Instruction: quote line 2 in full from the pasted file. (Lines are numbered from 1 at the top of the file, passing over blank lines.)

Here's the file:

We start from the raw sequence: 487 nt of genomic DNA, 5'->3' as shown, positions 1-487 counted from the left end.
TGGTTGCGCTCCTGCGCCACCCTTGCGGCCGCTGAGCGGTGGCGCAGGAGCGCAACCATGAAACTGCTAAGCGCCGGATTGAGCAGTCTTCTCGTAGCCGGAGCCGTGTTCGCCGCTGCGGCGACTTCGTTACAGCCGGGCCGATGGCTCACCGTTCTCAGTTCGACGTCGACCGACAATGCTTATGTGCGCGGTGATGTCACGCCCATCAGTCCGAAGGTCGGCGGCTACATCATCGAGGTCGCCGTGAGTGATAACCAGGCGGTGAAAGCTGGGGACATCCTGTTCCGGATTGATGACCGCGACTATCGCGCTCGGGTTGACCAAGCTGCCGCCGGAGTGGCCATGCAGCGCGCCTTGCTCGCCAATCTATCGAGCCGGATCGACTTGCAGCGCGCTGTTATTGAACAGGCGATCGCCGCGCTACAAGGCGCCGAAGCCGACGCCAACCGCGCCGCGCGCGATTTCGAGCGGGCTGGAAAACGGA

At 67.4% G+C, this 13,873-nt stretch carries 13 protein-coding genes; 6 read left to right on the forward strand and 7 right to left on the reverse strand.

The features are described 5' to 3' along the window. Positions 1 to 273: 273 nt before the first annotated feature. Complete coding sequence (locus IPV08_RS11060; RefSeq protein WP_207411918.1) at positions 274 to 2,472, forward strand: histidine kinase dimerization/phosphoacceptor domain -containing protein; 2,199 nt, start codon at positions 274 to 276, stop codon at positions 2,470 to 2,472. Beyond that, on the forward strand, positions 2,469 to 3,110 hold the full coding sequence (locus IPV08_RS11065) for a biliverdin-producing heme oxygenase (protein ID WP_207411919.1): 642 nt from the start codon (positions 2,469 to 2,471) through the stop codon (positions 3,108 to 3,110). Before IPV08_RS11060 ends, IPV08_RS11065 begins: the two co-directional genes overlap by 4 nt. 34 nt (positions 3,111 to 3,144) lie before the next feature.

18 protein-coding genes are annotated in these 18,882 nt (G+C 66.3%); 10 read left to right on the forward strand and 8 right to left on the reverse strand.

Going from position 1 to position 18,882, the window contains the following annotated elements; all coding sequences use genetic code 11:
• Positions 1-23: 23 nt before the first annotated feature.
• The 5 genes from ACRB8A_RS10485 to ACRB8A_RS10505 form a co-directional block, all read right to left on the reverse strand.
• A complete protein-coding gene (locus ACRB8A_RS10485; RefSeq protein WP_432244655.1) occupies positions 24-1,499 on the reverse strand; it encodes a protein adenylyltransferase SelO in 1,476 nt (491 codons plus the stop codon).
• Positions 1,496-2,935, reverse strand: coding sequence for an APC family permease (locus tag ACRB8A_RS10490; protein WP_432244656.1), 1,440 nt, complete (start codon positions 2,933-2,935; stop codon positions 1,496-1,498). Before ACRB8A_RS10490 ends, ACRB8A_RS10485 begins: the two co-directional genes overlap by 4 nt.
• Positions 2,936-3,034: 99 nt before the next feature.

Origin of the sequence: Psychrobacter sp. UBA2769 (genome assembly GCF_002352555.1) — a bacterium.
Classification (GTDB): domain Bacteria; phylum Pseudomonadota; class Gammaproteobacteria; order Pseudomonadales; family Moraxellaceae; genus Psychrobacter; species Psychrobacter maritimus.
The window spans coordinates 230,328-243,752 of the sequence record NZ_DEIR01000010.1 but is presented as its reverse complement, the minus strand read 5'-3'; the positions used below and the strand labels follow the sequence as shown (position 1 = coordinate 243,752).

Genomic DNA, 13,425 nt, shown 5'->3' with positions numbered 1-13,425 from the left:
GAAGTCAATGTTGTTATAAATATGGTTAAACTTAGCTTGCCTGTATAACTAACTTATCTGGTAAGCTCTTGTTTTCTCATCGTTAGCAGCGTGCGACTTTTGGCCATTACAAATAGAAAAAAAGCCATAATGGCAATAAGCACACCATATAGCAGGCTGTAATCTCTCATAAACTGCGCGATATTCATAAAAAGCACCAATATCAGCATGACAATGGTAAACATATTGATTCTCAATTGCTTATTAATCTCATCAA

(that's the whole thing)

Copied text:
TGGTTGCGCTCCTGCGCCACCCTTGCGGCCGCTGAGCGGTGGCGCAGGAGCGCAACCATGAAACTGCTAAGCGCCGGATTGAGCAGTCTTCTCGTAGCCGGAGCCGTGTTCGCCGCTGCGGCGACTTCGTTACAGCCGGGCCGATGGCTCACCGTTCTCAGTTCGACGTCGACCGACAATGCTTATGTGCGCGGTGATGTCACGCCCATCAGTCCGAAGGTCGGCGGCTACATCATCGAGGTCGCCGTGAGTGATAACCAGGCGGTGAAAGCTGGGGACATCCTGTTCCGGATTGATGACCGCGACTATCGCGCTCGGGTTGACCAAGCTGCCGCCGGAGTGGCCATGCAGCGCGCCTTGCTCGCCAATCTATCGAGCCGGATCGACTTGCAGCGCGCTGTTATTGAACAGGCGATCGCCGCGCTACAAGGCGCCGAAGCCGACGCCAACCGCGCCGCGCGCGATTTCGAGCGGGCTGGAAAACGGA